Maddie Berkvam is a first-year graduate student at Northwestern University, where she is pursuing a dual degree in Genetic Counseling and Medical Humanities + Bioethics. She received her BA from University of Wisconsin-Madison, where she studied Zoology and minored in Environmental Studies and Global Cultures. After graduating from UW-Madison in 2015, she spent 5 years in Chicago working as a medical copywriter before realizing her aspiration of becoming a genetic counselor. Upon completing her graduate education, she hopes to work as a pediatric oncology genetic counselor in an underserved area of Chicago, where she can help to improve access to testing services. Additionally, she would like to utilize her MHB degree to serve on a hospital ethics committee and continue to cultivate her love of writing. In her free time, she enjoys outdoor adventures with her dog Nile, pursuing new art projects, and binge-watching action movies.
The title of my piece is "Pandemic Privilege." Specifically, I aimed to visually portray the following: “The responses to COVID-19…have awakened deep concerns about our healthcare systems, systemic inequity, and divergent worldviews, as well as awareness of the potential for new alliances and creative solutions.” Pandemic Privilege represents starkly contrasting experiences of privilege and power in the wake of COVID-19, illustrated by the juxtaposing composition of the two lungs. The left lung is comprised of rubber gloves, pills, dilapidated peach carnations (symbolic of celebrations and milestones lost), a thermometer, disposable face masks, and a torn index page from the novel Just Mercy, which lists a number of pertinent terms, court cases, and historical references that underscore a disparagingly timeless theme of racial injustice and inequality. The right lung tells an entirely different story—one of privilege, hunkering down in comfort, guiltless indulgences, new hobbies, new memories, and new life.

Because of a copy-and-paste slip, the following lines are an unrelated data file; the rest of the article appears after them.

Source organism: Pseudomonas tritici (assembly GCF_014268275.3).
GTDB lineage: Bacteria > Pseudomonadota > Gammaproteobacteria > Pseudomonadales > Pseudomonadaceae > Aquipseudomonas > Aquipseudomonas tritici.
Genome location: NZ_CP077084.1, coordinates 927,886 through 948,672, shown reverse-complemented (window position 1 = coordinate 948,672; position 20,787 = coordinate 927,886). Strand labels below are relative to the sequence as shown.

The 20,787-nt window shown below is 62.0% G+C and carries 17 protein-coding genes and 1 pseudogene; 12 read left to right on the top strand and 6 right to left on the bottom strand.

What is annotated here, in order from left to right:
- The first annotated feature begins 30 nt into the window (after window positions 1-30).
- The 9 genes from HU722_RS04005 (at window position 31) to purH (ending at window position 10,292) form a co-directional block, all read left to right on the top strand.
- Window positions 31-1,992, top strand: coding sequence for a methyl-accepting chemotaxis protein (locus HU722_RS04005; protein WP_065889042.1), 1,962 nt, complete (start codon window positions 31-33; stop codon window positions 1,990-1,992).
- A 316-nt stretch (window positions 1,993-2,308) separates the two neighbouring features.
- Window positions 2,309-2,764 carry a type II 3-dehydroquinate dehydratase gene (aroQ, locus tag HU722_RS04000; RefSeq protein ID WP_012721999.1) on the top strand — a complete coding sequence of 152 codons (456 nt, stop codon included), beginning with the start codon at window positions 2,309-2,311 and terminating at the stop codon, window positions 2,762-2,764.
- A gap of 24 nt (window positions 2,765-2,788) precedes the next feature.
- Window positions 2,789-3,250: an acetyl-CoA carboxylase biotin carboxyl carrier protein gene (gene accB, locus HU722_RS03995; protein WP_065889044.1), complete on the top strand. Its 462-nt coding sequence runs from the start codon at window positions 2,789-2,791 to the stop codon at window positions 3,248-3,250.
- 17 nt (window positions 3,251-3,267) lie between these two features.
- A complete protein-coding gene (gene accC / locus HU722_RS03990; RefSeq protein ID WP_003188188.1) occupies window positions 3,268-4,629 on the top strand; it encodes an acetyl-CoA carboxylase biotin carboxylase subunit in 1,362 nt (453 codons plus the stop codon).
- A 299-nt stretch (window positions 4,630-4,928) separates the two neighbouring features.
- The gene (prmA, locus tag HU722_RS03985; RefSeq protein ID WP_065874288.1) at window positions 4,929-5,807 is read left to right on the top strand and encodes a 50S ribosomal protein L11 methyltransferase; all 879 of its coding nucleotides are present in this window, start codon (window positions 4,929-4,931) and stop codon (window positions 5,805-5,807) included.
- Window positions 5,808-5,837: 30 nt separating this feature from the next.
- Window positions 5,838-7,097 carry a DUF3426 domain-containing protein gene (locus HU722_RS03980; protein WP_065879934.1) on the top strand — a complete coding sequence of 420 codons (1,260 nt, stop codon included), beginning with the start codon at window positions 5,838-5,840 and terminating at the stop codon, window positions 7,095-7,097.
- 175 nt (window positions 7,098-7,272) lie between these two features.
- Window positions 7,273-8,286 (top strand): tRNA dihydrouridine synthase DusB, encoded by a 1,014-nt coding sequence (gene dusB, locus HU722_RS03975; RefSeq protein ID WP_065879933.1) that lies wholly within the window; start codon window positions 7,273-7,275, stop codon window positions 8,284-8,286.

Artist: Maeve Pascoe
Maeve Pascoe is a current medical student at the Cleveland Clinic Lerner College of Medicine of Case Western Reserve University pursuing a Doctorate of Medicine (MD) and a Master of Science in Clinical Research (MSc). She is a graduate of the University of Michigan and is involved with research at the Cleveland Clinic. Additionally, she enjoys expressing herself through art and recently received the Cleveland Clinic Center for Bioethics' first annual Anthony Thomas Jr. "Empathy and Valuing Every Person" Art Award.
Intersectionality is the future of bioethics and health because intersectionality reflects who we are. Our identities affect how we move through and work within the world, and no member of our communities holds only one identity. Our scientists, healthcare workers, and scholars/caregivers in the field of bioethics all hold unique identities that go beyond their professional roles that in turn provide unique perspectives to the field of bioethics and medical humanities. Our activism activates our compassion. Our own journeys with healthcare show us where we as a system can improve. By honoring and supporting each other for all that our experiences bring to our lives and our work, we can create stronger bonds with each other and come together to provide better care for our communities. Against a background of the literal crossroads of our nation, this piece represents a critical time in our history where we must amplify the voices around us. We can reach farther, move with greater intention, and impact more lives than ever if we take the time to incorporate the lived experiences of our colleagues into our approaches for care.